The man’s saved so many bad presidents they should call him the Electoral College.
Like many of us and, seemingly, the majority of celebrities, Gerard Butler didn’t have a great 2016. Butler starred in three movies, two of which he produced: The Headhunter’s Calling and London Has Fallen. The Headhunter’s Calling, a drama where an office bro learns that family is more important than the job, is at an ominous 0% on Rotten Tomatoes (including our TIFF review) while London Has Fallen, an action movie where a White Office bro learns that shooting foreigners is more important that anything, sits at 26%.
The third movie he appeared in was Gods of Egypt, which at 16% on Rotten Tomatoes sets the bar for what a pocketful of dreams and terrible filmmaking can get you.
The only one of these projects to make any money was the xenophobic London Has Fallen, where brown people have infiltrated the police force and emergency services which obviously means that a terrorist strike can’t be far behind. Butler plays a Donald Trump voter’s wet dream – an ass-kicking renegade whose job is to stab Arabs and toughen up the Presidency while throwing out lines like “Go back to Fuckheadistan” that we all know reside in the President-elect’s Twitter drafts.
Aside from its politics, the film is amateurishly made and completely without tension, thrills, or entertainment value. Only the darkest irony can be leveraged against it and a character that quips “I was waiting for you to come out of the closet,’’ when the still incredibly macho POTUS (Aaron Eckhart and his all-american chin) exits a closet to unleash some hell.
The film was a relative success stateside but a huge hit in foreign markets, making more than twice its budget overseas. As jaded as I am, I’m sure some people saw it ironically because we’re living in what The New York Times calls “The Age of Schadenfreude.” The word’s popularity surged since the late 90s, being applied to celebrity failures, corporate stumbles, and so-bad-they’re-good movies. We’ve become absorbed by the spectacularly bad because we can often see the charming misapplication of passion or, less charmingly, we can learn something from it while feeling smugly superior ourselves.
Now, self-satisfied hate-watching culture rewards its subjects with SNL presidential coverage and box office success.
The transition from schadenfreude to acquiescence to unironic enjoyment culminates in London Has Fallen’s succinct and heartbreaking Cinemascore (a grade derived from audience polls) of A-. People know what they want and they want Butler’s (and Trump’s) brand of post-parody, unapologetically brash tactlessness.
Butler, either taking note or following his bliss, increasingly seeks these types of roles in both his big-budget actioners and indie dream projects. On his The Headhunter’s Calling character, Butler told Deadline, “It’s rare to get the chance to play a character who does push the envelope so far, in terms of being ballsy, aggressive, lacking compassion.”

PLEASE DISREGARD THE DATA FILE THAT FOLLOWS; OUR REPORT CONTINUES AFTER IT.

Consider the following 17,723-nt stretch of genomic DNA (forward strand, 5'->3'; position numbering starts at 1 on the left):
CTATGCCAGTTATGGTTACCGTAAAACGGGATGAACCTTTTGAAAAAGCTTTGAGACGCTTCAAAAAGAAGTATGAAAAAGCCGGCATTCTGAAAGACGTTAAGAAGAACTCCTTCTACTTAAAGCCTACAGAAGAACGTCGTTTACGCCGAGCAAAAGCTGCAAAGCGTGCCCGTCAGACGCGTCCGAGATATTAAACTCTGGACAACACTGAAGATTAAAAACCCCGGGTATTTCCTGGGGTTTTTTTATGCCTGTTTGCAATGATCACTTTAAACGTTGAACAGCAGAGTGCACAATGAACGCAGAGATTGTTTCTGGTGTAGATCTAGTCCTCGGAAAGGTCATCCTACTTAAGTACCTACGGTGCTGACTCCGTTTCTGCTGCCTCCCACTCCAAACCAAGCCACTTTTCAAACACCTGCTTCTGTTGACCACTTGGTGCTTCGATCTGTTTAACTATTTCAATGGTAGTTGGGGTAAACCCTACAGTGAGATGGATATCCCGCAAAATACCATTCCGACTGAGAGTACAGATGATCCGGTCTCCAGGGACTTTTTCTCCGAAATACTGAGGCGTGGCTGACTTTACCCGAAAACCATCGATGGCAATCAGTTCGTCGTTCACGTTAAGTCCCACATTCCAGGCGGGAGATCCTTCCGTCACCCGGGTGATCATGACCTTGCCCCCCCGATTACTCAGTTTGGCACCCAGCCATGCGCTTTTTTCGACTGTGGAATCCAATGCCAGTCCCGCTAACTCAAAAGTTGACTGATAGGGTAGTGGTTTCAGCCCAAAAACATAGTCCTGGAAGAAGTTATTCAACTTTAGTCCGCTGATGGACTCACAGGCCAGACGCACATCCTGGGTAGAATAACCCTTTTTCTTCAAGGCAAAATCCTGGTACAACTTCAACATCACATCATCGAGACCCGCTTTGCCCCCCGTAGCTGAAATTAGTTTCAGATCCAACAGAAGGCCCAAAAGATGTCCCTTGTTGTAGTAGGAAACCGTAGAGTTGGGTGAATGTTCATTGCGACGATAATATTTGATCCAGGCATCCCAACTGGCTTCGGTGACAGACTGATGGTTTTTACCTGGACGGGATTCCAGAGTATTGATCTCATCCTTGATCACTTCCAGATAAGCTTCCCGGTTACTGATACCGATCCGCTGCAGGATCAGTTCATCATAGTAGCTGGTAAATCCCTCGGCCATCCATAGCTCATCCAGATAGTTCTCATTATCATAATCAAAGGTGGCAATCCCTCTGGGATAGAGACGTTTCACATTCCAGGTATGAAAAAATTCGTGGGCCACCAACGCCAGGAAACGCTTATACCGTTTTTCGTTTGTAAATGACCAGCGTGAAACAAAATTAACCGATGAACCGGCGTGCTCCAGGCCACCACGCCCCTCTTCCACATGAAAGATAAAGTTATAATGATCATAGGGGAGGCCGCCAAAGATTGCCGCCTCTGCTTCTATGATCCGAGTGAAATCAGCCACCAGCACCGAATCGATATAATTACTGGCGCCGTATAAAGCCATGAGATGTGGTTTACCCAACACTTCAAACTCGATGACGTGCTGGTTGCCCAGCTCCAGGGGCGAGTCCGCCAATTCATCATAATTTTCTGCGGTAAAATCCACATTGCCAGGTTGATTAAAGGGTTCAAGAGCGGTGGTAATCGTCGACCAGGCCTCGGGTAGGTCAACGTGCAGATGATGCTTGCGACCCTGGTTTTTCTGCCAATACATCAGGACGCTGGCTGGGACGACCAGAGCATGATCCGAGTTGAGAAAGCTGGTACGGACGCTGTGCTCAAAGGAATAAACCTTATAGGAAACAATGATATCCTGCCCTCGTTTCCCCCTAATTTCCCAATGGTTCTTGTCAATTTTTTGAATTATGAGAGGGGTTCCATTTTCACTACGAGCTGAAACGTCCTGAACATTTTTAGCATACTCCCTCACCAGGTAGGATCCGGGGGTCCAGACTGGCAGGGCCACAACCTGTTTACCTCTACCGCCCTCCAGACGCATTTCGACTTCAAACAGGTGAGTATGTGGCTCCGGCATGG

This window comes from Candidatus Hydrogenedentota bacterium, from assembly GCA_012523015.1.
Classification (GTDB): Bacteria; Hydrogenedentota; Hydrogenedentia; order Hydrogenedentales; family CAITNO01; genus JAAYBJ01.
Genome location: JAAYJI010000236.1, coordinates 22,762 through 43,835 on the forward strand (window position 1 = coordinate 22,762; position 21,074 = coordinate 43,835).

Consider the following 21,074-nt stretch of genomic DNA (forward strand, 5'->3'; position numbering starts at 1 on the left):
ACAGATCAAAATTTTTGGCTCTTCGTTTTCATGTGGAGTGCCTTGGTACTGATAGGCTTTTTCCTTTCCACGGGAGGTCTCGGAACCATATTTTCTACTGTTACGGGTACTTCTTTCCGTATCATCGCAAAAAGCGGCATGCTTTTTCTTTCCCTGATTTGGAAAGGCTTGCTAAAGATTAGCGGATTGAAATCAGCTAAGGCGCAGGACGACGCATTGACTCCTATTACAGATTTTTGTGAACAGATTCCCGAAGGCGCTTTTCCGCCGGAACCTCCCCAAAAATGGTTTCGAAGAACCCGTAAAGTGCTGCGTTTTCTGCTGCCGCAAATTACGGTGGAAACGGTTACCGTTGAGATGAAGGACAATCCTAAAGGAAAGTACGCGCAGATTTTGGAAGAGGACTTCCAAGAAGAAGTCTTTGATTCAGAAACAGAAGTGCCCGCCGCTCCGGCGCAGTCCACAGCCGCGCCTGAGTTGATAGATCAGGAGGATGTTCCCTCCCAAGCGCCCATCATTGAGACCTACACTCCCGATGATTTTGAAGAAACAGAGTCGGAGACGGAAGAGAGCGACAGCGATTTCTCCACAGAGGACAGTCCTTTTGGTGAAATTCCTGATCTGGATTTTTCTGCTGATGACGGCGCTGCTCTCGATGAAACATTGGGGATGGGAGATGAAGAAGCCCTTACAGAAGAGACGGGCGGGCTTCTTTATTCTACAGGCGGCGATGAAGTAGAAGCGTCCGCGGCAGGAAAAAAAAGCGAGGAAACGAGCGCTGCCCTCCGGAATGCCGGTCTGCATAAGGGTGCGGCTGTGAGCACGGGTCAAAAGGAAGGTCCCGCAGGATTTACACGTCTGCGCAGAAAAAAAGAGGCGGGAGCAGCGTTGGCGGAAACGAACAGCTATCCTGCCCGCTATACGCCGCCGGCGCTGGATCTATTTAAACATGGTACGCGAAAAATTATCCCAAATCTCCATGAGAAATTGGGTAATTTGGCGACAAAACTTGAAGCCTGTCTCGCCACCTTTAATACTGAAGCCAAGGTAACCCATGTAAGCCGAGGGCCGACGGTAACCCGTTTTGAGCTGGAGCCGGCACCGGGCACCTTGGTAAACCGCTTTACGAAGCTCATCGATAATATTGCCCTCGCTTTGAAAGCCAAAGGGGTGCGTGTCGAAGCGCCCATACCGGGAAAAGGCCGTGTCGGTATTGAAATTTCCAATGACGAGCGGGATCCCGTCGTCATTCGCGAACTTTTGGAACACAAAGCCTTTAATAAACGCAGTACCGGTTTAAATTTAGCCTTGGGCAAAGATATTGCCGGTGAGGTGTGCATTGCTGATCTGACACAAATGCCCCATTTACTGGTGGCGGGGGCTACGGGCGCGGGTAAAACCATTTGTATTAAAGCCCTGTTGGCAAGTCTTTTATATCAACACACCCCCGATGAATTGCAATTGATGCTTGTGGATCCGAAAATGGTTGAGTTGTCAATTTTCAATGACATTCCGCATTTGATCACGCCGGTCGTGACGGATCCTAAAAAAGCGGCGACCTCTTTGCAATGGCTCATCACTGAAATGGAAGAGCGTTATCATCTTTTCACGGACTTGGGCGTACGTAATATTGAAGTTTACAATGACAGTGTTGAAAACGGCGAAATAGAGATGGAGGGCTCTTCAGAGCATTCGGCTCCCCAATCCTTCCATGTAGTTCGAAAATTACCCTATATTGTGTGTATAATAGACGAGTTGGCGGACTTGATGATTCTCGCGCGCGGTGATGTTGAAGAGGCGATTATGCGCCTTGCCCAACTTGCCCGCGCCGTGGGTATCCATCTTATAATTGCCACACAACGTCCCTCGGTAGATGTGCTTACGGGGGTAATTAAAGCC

Is it rare, Gerard?
Maybe his Gods of Egypt character, the villainous Set who rips the eyes from his brother and the wings off his wife, is a bit too empathetic for Butler’s tastes. His characters aren’t just manly beef-eating, whiskey-drinking men – they’re the tough cartoons that Trump boasts to be. They bleed actual gold, erect monuments to themselves, and build murderous metaphorical walls with just a pistol and the testosterone-filled sweat on their brows.
2017 gives Butler the opportunity to continue down this lucrative path or branch out to more diverse projects. Two of his upcoming roles seem to indicate his decision. His new producerial venture/star vehicle Hunter Killer boasts the following summary on IMDb: “An untested American submarine captain teams with U.S. Navy Seals to rescue the Russian president, who has been kidnapped by a rogue general.” Beyond Butler’s new typecasting as a full-time nanny for the world’s leaders, the sub-text (ha) is hard to miss.
Russia–United States relations have already deteriorated (or blossomed depending on how you feel about American democracy) since their hacking of the Presidential election, so of course Butler would be in a movie saving their president. He may as well be wearing a wristband emblazoned with WWDTTHWD (What Would Donald Trump Tweet He Would Do?).
The other action film on his 2017 docket is a film that sounds like a rejected X-Man, but somehow much worse, Geostorm. Geostorm is about two brothers that find out that a climate change stabilization satellite program is behind a plot to assassinate the president. Of course this sounds absolutely crazy, but the climate change denier undercurrent makes the absurdity another upsetting message layered in Butler’s president-obsessed filmography.
If historical evidence is to be believed, it’s likely that only one of these movies will connect with audiences in a profitable way. That movie is almost definitely not Geostorm. However, in a climate where “turn off your brain” movies have become some of our most highly politicized, Gerard Butler’s continued commodified escalation of macho action politics shouldn’t be ignored. At this point, I’d rather he do another rom-com.
Related Topics: Politics